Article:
Graduates cheer during Clark Atlanta University's 2017 graduation ceremony. The future may be bright for these grads, but the future for some HBCU institutions is less certain. (BOB ANDRES /BANDRES@AJC.COM)
Photo: Bob Andres/bandres@ajc.com
Photo: Bob Andres/bandres@ajc.com

Map and database: Comparing the health of HBCUs

This map gives the location, size and vital statistics for each of 100 accredited historically black colleges and universities (HBCUs). See below for a searchable database of the schools, including data from 2005 and 2010.

UPDATE: This page has been updated on Feb. 26, 2018 to remove Concordia College from our list of accredited schools.

To explore the map: Scroll over or click on each school for more information. All data in the map is from 2015—the most recent year for which data is available. One school (University of the Virgin Islands) is only visible on the map if you scroll to the southeast.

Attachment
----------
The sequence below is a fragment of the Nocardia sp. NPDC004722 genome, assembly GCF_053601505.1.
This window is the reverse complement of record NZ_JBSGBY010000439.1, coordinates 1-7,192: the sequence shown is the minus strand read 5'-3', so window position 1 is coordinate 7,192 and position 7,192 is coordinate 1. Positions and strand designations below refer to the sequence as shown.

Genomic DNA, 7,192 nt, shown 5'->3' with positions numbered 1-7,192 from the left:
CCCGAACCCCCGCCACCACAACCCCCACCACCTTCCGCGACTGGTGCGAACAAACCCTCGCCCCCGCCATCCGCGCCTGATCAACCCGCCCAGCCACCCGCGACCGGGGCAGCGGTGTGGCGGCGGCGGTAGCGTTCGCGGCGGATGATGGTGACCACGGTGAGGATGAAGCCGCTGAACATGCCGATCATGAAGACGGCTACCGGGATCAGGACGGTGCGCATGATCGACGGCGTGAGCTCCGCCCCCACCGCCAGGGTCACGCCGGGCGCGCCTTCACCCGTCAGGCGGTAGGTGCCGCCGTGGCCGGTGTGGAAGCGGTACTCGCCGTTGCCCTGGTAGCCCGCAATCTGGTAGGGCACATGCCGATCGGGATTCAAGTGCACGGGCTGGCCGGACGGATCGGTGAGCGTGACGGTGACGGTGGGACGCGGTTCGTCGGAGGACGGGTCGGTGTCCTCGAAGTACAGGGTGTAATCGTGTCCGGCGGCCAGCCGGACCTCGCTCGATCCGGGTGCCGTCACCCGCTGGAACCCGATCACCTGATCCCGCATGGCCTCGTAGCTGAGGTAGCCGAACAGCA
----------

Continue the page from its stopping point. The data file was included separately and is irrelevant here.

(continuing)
» GO DEEPER: Perilous times for black colleges 

» FULL COVERAGE: The entire "HBCUs: A Threatened Heritage" series

Notes on the data: Core revenue is reported according to GASB (for public schools) and FASB (for private schools) standards. Average professor salaries are equated to 9 months of full-time professors. Data is incomplete for some schools. 

Database: How each HBCU is faring

Compare the health of each school from this list of the 100 accredited HBCUs. Find a school by clicking at the top of the "School" column and using the search field that appears. Click on the double-arrow icon beside each school for a single view of its data.

The AJC asks alumni at Clark Atlanta University's 2017 homecoming why they chose to attend an HBCU and why they would recommend the experience.